Narahari Cakravarti Thakura


    Sri Narahari Cakravarti Thakura appeared in the late 1600's in West Bengal in a brahmana family. Jagannatha Vipra, his father, was a famous disciple of Sripad Visvanatha Cakravarti Thakura. Narahari ( Ghanasyama Dasa) was a disciple of Nrsimha Cak­ravarti in the line of Srinvasa Acarya.

    From youth Narahari observed a vow of celibacy. All his ac­tivities were pure and saintly. He was always meek and humble, thinking himself a mischievous rascal. He used to say, "I am unfit for serving the Lord. I have no qualifications at all." Yet he was extremely learned in the arts of dancing, singing, playing musical instruments. He knew the intricate science of using the musical arts to praise the Lord and His associates.

    He was well-versed in the bhakti-sastras and in performing various kinds of devotional service. Being personally chosen by the Lord, Narahari became Radha-Govindaji's favorite cook in Vrndavana. He was known as rasuya pujari (the expert cook-priest) for mastering the art of making palatable dishes for the Lord. Wherever he traveled he established real religious principles.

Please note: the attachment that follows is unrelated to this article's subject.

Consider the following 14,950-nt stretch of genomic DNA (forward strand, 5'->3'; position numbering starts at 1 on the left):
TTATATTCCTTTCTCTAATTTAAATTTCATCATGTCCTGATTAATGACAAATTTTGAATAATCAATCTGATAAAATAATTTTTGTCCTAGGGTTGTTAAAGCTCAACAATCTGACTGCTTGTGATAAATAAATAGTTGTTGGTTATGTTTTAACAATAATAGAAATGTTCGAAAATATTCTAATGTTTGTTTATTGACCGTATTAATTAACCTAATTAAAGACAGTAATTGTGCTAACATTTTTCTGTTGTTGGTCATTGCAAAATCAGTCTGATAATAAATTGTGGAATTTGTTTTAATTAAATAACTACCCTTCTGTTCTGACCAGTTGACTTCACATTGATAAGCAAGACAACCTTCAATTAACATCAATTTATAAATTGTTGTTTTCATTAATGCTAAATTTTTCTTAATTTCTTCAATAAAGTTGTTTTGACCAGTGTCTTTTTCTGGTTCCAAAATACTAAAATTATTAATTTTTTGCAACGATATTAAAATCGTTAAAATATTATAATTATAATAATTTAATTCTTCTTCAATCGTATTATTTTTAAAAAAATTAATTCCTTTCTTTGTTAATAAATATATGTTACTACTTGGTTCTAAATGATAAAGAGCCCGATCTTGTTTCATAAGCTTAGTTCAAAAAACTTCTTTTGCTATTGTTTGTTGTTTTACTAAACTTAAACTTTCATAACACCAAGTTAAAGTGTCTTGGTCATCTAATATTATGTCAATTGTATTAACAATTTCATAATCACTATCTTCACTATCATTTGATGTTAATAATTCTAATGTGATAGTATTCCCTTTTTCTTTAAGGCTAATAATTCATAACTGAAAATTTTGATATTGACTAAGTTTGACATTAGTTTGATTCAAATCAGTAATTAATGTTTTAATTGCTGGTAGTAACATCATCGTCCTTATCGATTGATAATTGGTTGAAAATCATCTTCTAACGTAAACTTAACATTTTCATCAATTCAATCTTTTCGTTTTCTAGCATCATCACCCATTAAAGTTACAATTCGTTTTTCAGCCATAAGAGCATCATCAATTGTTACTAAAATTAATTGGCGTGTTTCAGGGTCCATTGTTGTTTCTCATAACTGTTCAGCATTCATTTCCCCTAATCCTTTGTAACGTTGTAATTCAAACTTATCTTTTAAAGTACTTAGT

Fulfilling the desire of his father and the Supreme Lord, Narahari spent most of his life in the humble service of Govindaji. He ground sandalwood pulp, collected fire wood, cleaned the temple courtyard, picked tulasi leaves and manjaris, fanned Lord Govindaji from outside by pulling a rope.

    Out of genuine humility he always kept himself at a distance. He did the service of ten men. The temple pujaris would plead with him not to do such lowly service. Insisting, Narahari said, "I am most fallen. I have no right. It is really merciful of you all to let me render whatever service I can." Narahari passed his days deep­ly absorbed in devotional service. He would always show respect to everyone he met. Seeing Narahari's behavior, the Vrajavasis always spoke about his good qualities.

    Narahari Cakravarti Thakura was always satisfied to remain in the humble service of Govindaji. He cooked for the Lord well into his seventies. He simultaneously wrote many books about the Gosvamis and the lives of the Gaudiya Acaryas such as Narottama-vilasa and others.